Lately my husband and I have been watching some old episodes of the game show Password, hosted by Allen Ludden. They originally aired from the early sixties to the mid seventies and are quite a glimpse into the styles and attitudes of the times.
Every time a new contestant comes on the show, Mr. Ludden of course asks him or her a few questions so the audience can get to know the person a little. I was shocked, however, the first time he asked one of the women, “Are you a working girl?”
A game show host would never say that nowadays, and I realize that Mr. Ludden was just reflecting the culture of his time. In fact, when I pointed out to my husband that the question was a bit sexist, he said, “But a lot of women didn’t have jobs then.”
If by “having a job” you mean “gainfully employed,” he’s right. But that was only one of the points I was objecting to. I bristled a bit at the word girl. After all, Mr. Ludden never asked any of the men “Are you a working boy?”
But wait. It got worse. If a female contestant didn’t hold a job (again, in the sense of being gainfully employed), she was asked what her husband did. What she did with her time was ignored—as if her husband overshadowed her completely.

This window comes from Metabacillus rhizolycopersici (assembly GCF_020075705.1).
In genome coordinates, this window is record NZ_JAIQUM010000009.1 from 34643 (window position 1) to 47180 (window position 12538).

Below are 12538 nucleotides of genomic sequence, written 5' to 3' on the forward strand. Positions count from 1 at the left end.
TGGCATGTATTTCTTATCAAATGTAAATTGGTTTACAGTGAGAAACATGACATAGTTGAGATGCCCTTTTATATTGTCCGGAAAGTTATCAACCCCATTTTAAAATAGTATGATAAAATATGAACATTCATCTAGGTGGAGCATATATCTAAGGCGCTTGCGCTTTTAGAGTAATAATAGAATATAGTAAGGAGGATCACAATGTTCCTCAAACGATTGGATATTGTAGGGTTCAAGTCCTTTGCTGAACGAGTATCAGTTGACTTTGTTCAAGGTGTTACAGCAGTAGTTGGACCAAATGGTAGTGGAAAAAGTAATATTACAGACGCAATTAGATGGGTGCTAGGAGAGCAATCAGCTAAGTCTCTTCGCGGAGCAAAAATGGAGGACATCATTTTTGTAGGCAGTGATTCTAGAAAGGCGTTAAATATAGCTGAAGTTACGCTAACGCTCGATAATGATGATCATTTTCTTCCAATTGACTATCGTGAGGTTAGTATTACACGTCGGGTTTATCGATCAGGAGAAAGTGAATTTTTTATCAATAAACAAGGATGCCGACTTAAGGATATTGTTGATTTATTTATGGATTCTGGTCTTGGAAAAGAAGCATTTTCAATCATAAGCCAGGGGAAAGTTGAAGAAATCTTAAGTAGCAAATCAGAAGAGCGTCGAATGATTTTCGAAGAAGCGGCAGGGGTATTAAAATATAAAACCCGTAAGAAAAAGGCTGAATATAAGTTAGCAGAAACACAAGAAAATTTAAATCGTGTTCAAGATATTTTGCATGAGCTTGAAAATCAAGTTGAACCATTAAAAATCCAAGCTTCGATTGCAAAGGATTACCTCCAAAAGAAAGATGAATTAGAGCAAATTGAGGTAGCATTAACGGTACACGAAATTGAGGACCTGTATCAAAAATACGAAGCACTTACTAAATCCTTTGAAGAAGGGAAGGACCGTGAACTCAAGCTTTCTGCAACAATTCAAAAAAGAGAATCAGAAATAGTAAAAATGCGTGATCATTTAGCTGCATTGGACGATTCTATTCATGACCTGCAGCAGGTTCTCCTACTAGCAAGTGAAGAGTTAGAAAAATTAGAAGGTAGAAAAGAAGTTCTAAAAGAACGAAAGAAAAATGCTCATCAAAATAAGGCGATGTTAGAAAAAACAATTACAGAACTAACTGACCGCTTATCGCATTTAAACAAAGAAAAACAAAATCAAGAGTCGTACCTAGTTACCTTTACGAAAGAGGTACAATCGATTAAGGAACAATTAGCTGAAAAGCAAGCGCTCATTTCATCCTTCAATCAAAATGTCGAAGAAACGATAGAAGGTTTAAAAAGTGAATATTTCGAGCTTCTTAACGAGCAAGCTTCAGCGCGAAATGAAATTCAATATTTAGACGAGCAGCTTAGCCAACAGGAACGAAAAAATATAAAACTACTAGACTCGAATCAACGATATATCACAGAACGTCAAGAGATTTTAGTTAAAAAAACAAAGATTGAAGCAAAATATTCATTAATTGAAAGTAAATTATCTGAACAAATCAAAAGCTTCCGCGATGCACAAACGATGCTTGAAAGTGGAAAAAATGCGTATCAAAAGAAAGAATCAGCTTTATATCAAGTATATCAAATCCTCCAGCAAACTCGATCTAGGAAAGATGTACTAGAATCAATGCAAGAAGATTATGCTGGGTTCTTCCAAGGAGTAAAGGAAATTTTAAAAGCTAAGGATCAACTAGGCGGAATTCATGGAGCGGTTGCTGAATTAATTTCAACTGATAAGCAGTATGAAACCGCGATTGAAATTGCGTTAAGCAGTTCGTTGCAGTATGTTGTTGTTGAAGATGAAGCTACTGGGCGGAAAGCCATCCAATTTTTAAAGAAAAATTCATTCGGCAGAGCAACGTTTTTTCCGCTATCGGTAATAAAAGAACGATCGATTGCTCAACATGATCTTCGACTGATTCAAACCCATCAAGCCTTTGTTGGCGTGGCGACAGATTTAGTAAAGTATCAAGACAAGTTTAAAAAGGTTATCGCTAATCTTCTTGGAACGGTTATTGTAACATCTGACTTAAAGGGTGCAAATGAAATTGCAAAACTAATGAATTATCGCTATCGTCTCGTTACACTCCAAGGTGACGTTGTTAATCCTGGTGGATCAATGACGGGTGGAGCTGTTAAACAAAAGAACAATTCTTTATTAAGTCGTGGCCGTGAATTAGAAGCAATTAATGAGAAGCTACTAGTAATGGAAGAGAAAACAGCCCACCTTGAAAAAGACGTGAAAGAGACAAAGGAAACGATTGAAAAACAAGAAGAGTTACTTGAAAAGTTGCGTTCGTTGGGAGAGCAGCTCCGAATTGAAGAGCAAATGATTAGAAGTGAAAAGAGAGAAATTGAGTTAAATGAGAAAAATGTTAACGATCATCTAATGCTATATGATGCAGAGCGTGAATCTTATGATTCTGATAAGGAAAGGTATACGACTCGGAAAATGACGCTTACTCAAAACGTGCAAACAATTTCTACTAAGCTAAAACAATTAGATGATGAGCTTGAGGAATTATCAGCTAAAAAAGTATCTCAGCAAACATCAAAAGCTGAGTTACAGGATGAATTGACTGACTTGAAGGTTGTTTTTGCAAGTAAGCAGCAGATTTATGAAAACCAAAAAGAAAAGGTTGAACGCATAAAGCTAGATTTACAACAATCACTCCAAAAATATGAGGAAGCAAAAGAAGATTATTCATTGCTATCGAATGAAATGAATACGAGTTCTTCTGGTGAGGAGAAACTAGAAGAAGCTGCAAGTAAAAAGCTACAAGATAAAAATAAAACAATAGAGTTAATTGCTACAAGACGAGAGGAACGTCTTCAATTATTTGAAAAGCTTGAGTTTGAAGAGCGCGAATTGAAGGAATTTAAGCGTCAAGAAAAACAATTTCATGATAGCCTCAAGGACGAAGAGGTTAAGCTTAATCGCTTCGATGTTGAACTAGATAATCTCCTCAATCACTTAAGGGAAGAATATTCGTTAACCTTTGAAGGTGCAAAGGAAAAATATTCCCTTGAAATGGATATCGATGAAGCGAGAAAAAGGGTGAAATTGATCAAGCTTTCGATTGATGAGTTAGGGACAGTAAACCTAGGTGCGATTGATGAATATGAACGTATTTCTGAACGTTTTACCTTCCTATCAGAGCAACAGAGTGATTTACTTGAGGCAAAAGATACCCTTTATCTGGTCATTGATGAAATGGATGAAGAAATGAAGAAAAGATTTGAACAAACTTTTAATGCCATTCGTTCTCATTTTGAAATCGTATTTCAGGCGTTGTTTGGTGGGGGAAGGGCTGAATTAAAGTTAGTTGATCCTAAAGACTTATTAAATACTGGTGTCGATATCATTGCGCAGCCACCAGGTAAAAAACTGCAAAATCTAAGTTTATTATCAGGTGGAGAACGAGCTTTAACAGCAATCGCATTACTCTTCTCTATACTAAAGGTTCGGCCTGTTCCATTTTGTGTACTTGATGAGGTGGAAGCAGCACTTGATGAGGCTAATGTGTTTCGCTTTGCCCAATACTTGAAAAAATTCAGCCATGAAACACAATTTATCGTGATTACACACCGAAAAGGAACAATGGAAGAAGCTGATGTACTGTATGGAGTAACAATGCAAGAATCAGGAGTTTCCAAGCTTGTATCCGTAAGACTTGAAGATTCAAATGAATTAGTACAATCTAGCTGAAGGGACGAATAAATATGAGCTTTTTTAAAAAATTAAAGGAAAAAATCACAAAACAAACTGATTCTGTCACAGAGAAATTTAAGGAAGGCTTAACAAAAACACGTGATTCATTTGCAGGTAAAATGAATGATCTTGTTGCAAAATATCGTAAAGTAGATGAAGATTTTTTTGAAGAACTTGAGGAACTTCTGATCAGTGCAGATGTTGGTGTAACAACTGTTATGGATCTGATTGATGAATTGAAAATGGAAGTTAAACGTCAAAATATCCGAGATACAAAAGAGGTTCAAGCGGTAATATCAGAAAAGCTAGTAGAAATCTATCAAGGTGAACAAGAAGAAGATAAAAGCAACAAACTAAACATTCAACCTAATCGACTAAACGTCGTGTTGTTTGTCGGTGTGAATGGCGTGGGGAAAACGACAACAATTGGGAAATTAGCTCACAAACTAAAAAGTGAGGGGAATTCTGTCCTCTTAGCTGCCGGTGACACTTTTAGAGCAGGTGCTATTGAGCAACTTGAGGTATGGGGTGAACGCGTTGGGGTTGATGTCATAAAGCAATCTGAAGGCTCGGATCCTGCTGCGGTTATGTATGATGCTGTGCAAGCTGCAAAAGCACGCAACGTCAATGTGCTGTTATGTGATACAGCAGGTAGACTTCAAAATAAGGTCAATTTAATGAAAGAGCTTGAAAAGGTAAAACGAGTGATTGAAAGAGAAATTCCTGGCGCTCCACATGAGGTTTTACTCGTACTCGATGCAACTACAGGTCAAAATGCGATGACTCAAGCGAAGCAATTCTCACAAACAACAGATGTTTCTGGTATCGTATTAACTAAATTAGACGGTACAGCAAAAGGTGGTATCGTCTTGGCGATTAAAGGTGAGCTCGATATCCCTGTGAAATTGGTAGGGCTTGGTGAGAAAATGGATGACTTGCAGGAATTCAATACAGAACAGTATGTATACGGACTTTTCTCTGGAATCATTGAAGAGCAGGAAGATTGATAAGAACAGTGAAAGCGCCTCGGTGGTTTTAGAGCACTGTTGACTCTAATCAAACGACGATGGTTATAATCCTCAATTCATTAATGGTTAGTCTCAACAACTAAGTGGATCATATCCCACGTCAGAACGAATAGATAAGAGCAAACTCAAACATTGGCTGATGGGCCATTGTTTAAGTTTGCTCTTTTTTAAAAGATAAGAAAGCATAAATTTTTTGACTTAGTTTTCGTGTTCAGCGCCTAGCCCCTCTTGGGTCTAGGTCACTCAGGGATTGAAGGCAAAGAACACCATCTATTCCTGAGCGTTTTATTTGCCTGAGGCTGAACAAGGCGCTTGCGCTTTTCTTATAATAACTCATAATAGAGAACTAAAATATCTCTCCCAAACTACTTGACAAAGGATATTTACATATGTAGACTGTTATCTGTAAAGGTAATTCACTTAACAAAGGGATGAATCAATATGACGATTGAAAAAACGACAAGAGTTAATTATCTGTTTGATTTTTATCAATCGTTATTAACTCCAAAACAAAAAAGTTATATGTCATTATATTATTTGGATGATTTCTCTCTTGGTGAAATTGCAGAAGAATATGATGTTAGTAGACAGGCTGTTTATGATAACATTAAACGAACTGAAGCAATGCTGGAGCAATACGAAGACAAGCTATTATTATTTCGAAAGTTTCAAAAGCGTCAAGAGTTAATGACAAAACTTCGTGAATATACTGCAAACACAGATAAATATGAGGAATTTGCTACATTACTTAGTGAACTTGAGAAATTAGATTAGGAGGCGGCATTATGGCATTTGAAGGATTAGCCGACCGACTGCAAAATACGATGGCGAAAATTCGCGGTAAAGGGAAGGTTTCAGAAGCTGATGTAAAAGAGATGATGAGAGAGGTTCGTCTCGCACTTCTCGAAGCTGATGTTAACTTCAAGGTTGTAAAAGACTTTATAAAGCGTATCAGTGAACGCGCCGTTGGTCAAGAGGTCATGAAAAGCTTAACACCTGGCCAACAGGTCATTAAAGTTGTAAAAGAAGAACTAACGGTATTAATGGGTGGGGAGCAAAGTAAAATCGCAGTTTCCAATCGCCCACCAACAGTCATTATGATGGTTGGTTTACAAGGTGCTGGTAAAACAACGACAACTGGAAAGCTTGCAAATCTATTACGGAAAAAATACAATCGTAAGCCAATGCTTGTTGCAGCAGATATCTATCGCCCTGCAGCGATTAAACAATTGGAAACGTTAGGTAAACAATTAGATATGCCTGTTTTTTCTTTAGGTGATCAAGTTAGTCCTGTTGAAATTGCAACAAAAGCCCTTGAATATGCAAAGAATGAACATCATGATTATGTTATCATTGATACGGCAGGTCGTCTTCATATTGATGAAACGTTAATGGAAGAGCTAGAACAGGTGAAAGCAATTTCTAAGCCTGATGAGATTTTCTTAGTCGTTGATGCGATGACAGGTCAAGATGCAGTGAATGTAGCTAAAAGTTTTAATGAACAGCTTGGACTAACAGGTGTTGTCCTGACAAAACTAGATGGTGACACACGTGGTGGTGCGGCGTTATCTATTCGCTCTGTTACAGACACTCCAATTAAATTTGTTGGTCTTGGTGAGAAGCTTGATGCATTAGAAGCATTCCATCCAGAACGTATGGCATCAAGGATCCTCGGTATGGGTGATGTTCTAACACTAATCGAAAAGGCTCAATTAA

Just once (just once!) I would have liked this as a response to that question:
“Mr. Ludden, my husband works only eight hours a day, five days a week. I work twelve hours a day, seven days a week. I’m a chef, a baker, a seamstress, a laundress, a grocery shopper, a child care provider, a taxi driver, a maid, plus I run the errands necessary for a household. And I do it all out of love, not for money.”
I’m reminded of an episode of Make Room for Daddy in which the wife gets called up for jury duty, and the husband has to hire five people just to do the work she normally does all by herself. Take it from someone who was a stay-at-home mom for several years: the amount of work is astronomical, and it’s all done without pay and usually without any expression of gratitude from its recipients.
Something’s horribly wrong in a world when work is seen as valuable only when it produces a salary.